This quality of the yogic warrior can be practiced in the Warrior 2 pose. Arms softly reaching in two directions, torso centered. It is easy to lean in the direction of the forward arm (the over eager warrior) - leaning into the light and not the shadow, pulling forward to the future and forgetting the past, deciding that that is where to go and what must be done. It is also common to tense the arms, shoulders, and let the eyes and skull become too hardened - the way we are used to driving things forward from our ego and how we want it to be. In the energetics of the body, the legs are of the earth. There should be strength in the legs and lightness in the heart, arms, and head. Most of us have flipped this around. It is the practice of the warrior pose to stay in the center and stay in the earth and in the heart. To not be pulled by light OR shadow, future or past, demand or hatred.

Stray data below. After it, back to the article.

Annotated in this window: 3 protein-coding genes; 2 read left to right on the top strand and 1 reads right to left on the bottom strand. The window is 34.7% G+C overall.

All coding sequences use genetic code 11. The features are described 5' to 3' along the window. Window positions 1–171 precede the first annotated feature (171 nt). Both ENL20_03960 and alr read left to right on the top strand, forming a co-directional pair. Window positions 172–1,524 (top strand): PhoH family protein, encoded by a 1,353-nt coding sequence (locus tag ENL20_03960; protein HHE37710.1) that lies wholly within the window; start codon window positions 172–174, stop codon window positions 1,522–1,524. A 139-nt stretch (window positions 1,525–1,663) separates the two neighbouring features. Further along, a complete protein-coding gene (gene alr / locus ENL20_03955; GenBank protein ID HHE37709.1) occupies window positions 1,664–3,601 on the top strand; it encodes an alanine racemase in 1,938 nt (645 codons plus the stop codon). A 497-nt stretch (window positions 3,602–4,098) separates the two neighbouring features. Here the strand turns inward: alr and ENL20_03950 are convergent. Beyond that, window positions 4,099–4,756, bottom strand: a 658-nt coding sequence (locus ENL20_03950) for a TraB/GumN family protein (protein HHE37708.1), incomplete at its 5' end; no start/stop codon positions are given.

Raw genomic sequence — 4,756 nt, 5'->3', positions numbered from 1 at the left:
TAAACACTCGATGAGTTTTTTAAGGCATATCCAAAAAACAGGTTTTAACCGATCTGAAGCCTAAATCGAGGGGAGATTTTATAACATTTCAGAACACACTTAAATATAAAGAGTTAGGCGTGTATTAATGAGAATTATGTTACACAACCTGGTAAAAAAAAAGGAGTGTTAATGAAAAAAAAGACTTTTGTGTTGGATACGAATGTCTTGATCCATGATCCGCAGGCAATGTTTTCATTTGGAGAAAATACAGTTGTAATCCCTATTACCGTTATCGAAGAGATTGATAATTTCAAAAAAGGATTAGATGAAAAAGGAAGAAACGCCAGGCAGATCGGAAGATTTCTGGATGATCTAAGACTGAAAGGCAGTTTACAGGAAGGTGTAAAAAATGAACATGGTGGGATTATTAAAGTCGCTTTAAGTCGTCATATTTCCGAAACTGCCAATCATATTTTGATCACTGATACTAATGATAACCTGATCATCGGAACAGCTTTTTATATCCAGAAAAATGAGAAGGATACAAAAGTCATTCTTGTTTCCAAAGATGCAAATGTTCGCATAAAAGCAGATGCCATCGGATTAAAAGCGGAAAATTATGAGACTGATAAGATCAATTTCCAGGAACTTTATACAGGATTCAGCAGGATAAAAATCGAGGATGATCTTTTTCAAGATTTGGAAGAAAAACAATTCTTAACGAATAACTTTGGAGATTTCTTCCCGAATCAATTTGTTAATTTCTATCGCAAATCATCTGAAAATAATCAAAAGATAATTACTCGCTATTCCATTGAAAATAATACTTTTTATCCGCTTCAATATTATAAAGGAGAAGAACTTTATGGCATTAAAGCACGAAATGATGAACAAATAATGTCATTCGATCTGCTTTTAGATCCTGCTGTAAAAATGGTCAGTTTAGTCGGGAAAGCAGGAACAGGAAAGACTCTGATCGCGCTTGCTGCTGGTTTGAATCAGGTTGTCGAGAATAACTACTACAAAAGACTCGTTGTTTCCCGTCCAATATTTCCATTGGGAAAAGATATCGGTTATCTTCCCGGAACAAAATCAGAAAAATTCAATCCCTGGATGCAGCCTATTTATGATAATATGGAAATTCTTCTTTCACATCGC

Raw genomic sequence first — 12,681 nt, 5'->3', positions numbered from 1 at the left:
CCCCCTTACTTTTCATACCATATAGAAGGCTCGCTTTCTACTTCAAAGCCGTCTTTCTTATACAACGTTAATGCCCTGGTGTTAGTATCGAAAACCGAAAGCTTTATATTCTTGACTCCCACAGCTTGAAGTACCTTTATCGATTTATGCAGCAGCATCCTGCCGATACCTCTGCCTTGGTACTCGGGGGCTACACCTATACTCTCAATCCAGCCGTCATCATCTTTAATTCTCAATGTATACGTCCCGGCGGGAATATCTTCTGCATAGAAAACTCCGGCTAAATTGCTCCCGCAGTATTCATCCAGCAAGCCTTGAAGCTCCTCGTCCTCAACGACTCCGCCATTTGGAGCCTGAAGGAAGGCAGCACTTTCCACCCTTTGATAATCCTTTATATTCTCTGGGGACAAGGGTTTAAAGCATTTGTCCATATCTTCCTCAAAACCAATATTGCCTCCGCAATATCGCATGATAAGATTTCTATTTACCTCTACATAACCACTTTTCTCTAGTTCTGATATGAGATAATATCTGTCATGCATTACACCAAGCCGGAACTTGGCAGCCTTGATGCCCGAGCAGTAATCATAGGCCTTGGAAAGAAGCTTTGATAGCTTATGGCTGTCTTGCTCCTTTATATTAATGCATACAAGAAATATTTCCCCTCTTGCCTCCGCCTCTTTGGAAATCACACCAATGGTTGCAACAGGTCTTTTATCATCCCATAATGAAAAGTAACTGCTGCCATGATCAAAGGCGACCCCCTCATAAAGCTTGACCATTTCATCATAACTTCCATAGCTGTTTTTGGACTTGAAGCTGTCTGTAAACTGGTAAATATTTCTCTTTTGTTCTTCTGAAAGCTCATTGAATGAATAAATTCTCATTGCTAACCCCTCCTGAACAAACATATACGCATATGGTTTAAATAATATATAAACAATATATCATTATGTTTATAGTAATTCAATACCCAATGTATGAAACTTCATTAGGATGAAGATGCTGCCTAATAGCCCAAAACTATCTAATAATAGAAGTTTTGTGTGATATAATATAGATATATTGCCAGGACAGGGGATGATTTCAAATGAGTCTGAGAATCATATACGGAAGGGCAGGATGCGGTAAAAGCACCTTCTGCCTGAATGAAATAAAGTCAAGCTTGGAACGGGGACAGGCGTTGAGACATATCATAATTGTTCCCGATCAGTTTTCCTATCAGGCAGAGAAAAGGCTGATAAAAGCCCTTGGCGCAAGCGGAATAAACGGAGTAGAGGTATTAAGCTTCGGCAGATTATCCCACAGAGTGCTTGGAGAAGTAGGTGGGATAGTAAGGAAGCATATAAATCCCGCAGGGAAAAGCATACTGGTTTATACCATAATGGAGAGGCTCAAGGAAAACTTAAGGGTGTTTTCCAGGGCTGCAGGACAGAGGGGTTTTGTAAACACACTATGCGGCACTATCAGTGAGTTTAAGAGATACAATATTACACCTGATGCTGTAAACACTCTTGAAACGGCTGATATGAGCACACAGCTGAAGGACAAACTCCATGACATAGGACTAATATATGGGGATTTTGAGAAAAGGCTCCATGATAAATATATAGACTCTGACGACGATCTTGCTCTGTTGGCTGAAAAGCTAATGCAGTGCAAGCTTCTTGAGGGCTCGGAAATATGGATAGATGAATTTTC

The archetype of the warrior teaches us to own our actions and surrender our results. Both of these components are the seeds of non-violence. You will need to learn to act in your life with tremendous kindness. There is a fierce battle, but it cannot be won through the ego. If you are someone looking to stand firmly in an open heart. If you are someone who has a heavy karma and some big demons around, if you want to hold the One the Two and the Three - I hope that this post honors you and your efforts.

And, you have probably felt it before: after you went through a challenge with as much consciousness and love as you could, after the storm is clear and you know you did your best - the warriorship and clarity that rises up within you. The way you can sit strong and open and hold it all. The way that everything you have gone through in the past now becomes the strong ground you sit on. The warrior strength rises up and opens your heart.